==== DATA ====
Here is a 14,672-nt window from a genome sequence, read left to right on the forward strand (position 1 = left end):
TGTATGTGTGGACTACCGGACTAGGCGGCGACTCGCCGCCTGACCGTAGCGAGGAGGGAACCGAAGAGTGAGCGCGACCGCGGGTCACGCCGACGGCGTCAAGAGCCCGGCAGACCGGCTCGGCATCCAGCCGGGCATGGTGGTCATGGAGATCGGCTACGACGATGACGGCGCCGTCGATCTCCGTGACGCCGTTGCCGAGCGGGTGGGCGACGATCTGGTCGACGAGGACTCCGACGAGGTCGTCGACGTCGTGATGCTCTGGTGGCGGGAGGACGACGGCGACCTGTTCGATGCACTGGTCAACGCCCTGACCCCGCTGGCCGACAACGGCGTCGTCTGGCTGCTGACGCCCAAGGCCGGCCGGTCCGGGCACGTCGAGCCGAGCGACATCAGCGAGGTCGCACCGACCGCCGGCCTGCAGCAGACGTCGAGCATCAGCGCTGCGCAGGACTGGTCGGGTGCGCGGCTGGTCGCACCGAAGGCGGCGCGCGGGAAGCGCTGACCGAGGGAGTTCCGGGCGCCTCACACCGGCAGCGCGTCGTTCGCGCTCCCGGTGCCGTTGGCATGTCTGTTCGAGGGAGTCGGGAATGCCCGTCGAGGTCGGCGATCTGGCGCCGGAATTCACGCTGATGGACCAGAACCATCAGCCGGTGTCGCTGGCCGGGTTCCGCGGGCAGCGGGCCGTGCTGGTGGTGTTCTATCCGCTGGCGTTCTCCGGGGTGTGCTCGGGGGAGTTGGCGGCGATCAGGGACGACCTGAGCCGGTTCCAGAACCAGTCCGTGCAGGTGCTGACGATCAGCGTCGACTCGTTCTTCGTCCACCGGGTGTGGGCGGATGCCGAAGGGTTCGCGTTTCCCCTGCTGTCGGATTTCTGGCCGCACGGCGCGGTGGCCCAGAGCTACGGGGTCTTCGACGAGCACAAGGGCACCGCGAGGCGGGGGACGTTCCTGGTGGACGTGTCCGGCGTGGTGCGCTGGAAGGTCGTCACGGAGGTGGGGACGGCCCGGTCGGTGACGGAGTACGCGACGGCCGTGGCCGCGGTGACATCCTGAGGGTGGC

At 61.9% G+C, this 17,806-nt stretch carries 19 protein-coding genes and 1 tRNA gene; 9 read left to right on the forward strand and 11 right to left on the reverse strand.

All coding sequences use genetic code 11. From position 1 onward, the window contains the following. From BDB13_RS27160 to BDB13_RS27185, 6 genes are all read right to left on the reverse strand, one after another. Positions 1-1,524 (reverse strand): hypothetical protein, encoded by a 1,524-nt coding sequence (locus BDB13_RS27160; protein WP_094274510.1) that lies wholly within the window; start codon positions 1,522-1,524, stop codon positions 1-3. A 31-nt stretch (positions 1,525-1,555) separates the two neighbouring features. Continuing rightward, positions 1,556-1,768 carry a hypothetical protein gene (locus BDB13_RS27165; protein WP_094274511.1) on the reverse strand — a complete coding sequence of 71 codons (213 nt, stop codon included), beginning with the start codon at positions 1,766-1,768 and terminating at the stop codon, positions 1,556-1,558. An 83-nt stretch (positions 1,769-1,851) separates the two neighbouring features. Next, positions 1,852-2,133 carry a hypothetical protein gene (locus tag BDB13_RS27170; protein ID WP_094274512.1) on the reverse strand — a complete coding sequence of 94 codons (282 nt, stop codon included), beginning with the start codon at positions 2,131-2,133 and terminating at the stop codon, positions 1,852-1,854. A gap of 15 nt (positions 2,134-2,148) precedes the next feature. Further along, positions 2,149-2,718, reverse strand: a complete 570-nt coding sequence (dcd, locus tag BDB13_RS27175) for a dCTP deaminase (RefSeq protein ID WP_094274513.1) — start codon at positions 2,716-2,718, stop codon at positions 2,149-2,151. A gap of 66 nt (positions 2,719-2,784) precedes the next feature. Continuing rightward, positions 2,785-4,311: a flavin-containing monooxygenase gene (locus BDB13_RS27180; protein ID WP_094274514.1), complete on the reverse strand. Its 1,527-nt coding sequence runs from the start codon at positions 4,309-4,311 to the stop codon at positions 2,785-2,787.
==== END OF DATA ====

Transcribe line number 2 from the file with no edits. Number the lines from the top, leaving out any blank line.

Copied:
TGTATGTGTGGACTACCGGACTAGGCGGCGACTCGCCGCCTGACCGTAGCGAGGAGGGAACCGAAGAGTGAGCGCGACCGCGGGTCACGCCGACGGCGTCAAGAGCCCGGCAGACCGGCTCGGCATCCAGCCGGGCATGGTGGTCATGGAGATCGGCTACGACGATGACGGCGCCGTCGATCTCCGTGACGCCGTTGCCGAGCGGGTGGGCGACGATCTGGTCGACGAGGACTCCGACGAGGTCGTCGACGTCGTGATGCTCTGGTGGCGGGAGGACGACGGCGACCTGTTCGATGCACTGGTCAACGCCCTGACCCCGCTGGCCGACAACGGCGTCGTCTGGCTGCTGACGCCCAAGGCCGGCCGGTCCGGGCACGTCGAGCCGAGCGACATCAGCGAGGTCGCACCGACCGCCGGCCTGCAGCAGACGTCGAGCATCAGCGCTGCGCAGGACTGGTCGGGTGCGCGGCTGGTCGCACCGAAGGCGGCGCGCGGGAAGCGCTGACCGAGGGAGTTCCGGGCGCCTCACACCGGCAGCGCGTCGTTCGCGCTCCCGGTGCCGTTGGCATGTCTGTTCGAGGGAGTCGGGAATGCCCGTCGAGGTCGGCGATCTGGCGCCGGAATTCACGCTGATGGACCAGAACCATCAGCCGGTGTCGCTGGCCGGGTTCCGCGGGCAGCGGGCCGTGCTGGTGGTGTTCTATCCGCTGGCGTTCTCCGGGGTGTGCTCGGGGGAGTTGGCGGCGATCAGGGACGACCTGAGCCGGTTCCAGAACCAGTCCGTGCAGGTGCTGACGATCAGCGTCGACTCGTTCTTCGTCCACCGGGTGTGGGCGGATGCCGAAGGGTTCGCGTTTCCCCTGCTGTCGGATTTCTGGCCGCACGGCGCGGTGGCCCAGAGCTACGGGGTCTTCGACGAGCACAAGGGCACCGCGAGGCGGGGGACGTTCCTGGTGGACGTGTCCGGCGTGGTGCGCTGGAAGGTCGTCACGGAGGTGGGGACGGCCCGGTCGGTGACGGAGTACGCGACGGCCGTGGCCGCGGTGACATCCTGAGGGTGGC